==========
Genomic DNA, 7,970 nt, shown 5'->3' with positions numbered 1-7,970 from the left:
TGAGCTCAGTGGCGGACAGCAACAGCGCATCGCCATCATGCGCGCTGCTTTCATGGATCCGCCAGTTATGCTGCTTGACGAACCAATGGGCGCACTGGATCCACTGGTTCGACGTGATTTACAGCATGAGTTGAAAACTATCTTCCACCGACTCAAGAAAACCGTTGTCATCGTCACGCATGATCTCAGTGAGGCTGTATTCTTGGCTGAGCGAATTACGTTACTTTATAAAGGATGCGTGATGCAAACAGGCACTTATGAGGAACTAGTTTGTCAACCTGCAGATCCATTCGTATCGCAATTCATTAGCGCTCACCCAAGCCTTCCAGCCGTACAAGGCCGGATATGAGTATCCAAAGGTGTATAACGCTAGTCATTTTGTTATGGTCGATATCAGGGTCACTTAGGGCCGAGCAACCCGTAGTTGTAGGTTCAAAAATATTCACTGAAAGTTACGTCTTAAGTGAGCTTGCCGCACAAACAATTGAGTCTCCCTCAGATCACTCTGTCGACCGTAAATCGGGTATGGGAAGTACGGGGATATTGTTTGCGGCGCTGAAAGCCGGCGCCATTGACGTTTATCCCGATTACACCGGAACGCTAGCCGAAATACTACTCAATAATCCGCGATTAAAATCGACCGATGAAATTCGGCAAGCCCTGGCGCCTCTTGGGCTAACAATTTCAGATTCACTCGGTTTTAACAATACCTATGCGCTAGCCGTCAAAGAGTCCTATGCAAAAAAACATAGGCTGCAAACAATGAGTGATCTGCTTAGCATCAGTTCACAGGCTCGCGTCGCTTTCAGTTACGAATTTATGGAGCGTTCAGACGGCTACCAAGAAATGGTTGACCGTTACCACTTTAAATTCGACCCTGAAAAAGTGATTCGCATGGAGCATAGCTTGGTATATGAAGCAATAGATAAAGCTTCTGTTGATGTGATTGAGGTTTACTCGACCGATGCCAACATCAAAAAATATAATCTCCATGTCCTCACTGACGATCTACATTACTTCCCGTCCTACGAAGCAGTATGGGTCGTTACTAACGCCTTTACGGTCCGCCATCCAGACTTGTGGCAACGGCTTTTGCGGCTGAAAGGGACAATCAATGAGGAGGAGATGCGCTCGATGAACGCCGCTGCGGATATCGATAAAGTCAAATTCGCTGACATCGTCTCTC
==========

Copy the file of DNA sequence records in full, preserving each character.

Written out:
Genomic DNA, 7,970 nt, shown 5'->3' with positions numbered 1-7,970 from the left:
TGAGCTCAGTGGCGGACAGCAACAGCGCATCGCCATCATGCGCGCTGCTTTCATGGATCCGCCAGTTATGCTGCTTGACGAACCAATGGGCGCACTGGATCCACTGGTTCGACGTGATTTACAGCATGAGTTGAAAACTATCTTCCACCGACTCAAGAAAACCGTTGTCATCGTCACGCATGATCTCAGTGAGGCTGTATTCTTGGCTGAGCGAATTACGTTACTTTATAAAGGATGCGTGATGCAAACAGGCACTTATGAGGAACTAGTTTGTCAACCTGCAGATCCATTCGTATCGCAATTCATTAGCGCTCACCCAAGCCTTCCAGCCGTACAAGGCCGGATATGAGTATCCAAAGGTGTATAACGCTAGTCATTTTGTTATGGTCGATATCAGGGTCACTTAGGGCCGAGCAACCCGTAGTTGTAGGTTCAAAAATATTCACTGAAAGTTACGTCTTAAGTGAGCTTGCCGCACAAACAATTGAGTCTCCCTCAGATCACTCTGTCGACCGTAAATCGGGTATGGGAAGTACGGGGATATTGTTTGCGGCGCTGAAAGCCGGCGCCATTGACGTTTATCCCGATTACACCGGAACGCTAGCCGAAATACTACTCAATAATCCGCGATTAAAATCGACCGATGAAATTCGGCAAGCCCTGGCGCCTCTTGGGCTAACAATTTCAGATTCACTCGGTTTTAACAATACCTATGCGCTAGCCGTCAAAGAGTCCTATGCAAAAAAACATAGGCTGCAAACAATGAGTGATCTGCTTAGCATCAGTTCACAGGCTCGCGTCGCTTTCAGTTACGAATTTATGGAGCGTTCAGACGGCTACCAAGAAATGGTTGACCGTTACCACTTTAAATTCGACCCTGAAAAAGTGATTCGCATGGAGCATAGCTTGGTATATGAAGCAATAGATAAAGCTTCTGTTGATGTGATTGAGGTTTACTCGACCGATGCCAACATCAAAAAATATAATCTCCATGTCCTCACTGACGATCTACATTACTTCCCGTCCTACGAAGCAGTATGGGTCGTTACTAACGCCTTTACGGTCCGCCATCCAGACTTGTGGCAACGGCTTTTGCGGCTGAAAGGGACAATCAATGAGGAGGAGATGCGCTCGATGAACGCCGCTGCGGATATCGATAAAGTCAAATTCGCTGACATCGTCTCTC